A mitochondrial protein, Bit1, mediates apoptosis regulated by integrins and Groucho/TLE corepressors.
A delicate balance of signals regulates cell survival. One set of these signals is derived from integrin-mediated cell adhesion to the extracellular matrix (ECM). Loss of cell attachment to the ECM causes apoptosis, a process known as anoikis. In searching for proteins involved in cell adhesion-dependent regulation of anoikis, we identified Bit1, a mitochondrial protein that is released into the cytoplasm during apoptosis. Cytoplasmic Bit1 forms a complex with AES, a small Groucho/transducin-like enhancer of split (TLE) protein, and induces cell death with characteristics of caspase-independent apoptosis. Cell attachment to fibronectin counteracts the apoptotic effect of Bit1 and AES. Increasing Bit1 expression enhances anoikis, while suppressing the expression reduces it. Thus, we have elucidated an integrin-controlled pathway that is, at least in part, responsible for the cell survival effects of cell-ECM interactions.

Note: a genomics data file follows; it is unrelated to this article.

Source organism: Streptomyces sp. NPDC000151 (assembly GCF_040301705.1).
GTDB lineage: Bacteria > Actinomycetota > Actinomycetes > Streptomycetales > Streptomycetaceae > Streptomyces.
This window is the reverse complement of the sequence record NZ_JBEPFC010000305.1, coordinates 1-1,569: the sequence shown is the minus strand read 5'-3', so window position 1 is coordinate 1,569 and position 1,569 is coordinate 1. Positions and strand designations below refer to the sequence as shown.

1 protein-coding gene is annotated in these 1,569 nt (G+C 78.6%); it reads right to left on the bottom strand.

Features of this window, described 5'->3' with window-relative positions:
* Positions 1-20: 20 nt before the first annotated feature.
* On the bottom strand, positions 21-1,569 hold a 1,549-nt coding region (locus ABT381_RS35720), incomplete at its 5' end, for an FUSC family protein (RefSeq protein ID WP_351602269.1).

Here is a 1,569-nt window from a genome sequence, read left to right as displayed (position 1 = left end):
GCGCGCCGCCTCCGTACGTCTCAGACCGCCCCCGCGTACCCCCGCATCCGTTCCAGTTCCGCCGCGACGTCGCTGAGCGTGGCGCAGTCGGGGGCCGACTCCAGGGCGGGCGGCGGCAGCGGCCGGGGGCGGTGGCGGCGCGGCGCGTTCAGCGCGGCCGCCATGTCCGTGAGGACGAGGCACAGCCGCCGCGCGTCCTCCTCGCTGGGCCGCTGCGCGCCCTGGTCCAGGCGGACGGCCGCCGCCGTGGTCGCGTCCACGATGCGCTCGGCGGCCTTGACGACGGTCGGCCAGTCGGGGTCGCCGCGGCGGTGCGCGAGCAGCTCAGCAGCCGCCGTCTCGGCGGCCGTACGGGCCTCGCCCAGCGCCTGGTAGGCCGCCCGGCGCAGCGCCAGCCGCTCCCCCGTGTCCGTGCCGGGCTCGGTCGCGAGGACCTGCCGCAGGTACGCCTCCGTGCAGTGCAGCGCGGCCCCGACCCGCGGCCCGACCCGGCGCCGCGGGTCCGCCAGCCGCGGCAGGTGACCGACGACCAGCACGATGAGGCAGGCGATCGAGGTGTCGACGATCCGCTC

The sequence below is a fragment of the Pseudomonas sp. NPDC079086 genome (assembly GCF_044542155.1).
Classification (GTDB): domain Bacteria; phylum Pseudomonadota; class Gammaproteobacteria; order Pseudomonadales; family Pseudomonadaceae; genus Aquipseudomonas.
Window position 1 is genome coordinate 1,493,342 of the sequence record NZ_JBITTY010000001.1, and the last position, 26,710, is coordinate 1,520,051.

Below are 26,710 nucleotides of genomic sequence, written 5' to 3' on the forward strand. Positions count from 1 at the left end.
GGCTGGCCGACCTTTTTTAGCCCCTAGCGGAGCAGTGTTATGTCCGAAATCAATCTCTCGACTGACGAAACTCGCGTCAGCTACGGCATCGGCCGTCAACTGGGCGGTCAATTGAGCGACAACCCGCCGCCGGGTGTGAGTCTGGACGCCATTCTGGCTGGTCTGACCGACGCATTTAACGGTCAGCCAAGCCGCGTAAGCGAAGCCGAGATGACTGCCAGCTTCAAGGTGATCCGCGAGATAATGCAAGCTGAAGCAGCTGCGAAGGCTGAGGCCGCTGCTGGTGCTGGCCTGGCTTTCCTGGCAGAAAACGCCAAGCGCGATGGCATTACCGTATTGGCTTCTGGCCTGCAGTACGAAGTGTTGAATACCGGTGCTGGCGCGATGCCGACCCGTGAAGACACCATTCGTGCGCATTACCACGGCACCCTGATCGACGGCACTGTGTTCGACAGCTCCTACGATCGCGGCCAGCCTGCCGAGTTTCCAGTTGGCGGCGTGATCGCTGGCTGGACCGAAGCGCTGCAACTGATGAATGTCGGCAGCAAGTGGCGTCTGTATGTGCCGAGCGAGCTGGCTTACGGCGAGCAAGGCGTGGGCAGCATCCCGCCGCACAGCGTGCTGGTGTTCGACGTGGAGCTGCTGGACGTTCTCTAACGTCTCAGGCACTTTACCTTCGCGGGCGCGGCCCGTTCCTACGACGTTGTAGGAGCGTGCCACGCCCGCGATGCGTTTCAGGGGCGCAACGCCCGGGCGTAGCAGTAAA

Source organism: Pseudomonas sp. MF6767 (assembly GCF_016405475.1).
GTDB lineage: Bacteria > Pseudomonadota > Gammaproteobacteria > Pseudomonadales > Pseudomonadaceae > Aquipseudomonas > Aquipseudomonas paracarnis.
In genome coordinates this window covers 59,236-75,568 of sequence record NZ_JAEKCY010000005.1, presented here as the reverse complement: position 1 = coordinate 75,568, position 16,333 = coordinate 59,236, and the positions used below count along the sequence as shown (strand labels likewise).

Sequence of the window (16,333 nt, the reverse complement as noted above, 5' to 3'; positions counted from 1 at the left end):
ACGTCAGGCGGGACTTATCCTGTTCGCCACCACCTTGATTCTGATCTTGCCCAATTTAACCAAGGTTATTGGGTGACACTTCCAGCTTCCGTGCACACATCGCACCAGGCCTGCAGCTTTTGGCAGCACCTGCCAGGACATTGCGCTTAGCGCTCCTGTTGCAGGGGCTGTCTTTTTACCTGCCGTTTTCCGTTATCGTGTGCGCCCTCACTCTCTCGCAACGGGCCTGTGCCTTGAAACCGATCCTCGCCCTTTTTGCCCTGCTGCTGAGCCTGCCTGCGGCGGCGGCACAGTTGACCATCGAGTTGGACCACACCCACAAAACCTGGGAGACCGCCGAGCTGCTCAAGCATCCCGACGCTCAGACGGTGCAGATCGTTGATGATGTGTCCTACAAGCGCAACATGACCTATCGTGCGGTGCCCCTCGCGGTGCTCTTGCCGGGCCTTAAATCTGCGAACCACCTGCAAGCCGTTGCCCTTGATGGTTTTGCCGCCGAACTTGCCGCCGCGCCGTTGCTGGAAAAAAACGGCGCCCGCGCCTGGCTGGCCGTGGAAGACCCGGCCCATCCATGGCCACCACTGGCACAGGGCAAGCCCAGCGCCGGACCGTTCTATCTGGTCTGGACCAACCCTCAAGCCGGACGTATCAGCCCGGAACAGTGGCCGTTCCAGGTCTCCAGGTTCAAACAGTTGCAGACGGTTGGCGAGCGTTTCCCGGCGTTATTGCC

Pubmed ID: 15006356 RIS Download
Animals | Apoptosis | Basic Helix-Loop-Helix Transcription Factors | Carboxylic Ester Hydrolases | Caspases | Cell Adhesion | Cell Line | Cricetinae | DNA-Binding Proteins | Humans | Integrins | Mitochondria | Mitochondrial Proteins | Nuclear Proteins | Promoter Regions, Genetic | Proteins | Proto-Oncogene Proteins c-bcl-2 | Repressor Proteins | Two-Hybrid System Techniques